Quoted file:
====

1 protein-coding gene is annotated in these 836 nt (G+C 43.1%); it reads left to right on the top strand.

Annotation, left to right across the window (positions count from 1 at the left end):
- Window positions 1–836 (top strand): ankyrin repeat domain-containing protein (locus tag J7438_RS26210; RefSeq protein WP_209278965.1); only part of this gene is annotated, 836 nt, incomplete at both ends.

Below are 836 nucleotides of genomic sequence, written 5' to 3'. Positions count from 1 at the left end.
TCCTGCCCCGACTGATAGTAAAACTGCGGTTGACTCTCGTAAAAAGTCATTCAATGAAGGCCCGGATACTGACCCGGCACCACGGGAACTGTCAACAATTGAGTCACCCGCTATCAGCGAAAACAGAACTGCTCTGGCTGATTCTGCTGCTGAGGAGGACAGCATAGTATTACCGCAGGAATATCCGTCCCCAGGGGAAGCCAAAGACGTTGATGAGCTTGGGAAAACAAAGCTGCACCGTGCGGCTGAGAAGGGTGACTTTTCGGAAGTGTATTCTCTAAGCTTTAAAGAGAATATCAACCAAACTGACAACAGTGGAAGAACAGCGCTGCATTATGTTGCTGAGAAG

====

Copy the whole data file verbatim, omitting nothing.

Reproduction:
1 protein-coding gene is annotated in these 836 nt (G+C 43.1%); it reads left to right on the top strand.

Annotation, left to right across the window (positions count from 1 at the left end):
- Window positions 1–836 (top strand): ankyrin repeat domain-containing protein (locus tag J7438_RS26210; RefSeq protein WP_209278965.1); only part of this gene is annotated, 836 nt, incomplete at both ends.

Below are 836 nucleotides of genomic sequence, written 5' to 3'. Positions count from 1 at the left end.
TCCTGCCCCGACTGATAGTAAAACTGCGGTTGACTCTCGTAAAAAGTCATTCAATGAAGGCCCGGATACTGACCCGGCACCACGGGAACTGTCAACAATTGAGTCACCCGCTATCAGCGAAAACAGAACTGCTCTGGCTGATTCTGCTGCTGAGGAGGACAGCATAGTATTACCGCAGGAATATCCGTCCCCAGGGGAAGCCAAAGACGTTGATGAGCTTGGGAAAACAAAGCTGCACCGTGCGGCTGAGAAGGGTGACTTTTCGGAAGTGTATTCTCTAAGCTTTAAAGAGAATATCAACCAAACTGACAACAGTGGAAGAACAGCGCTGCATTATGTTGCTGAGAAG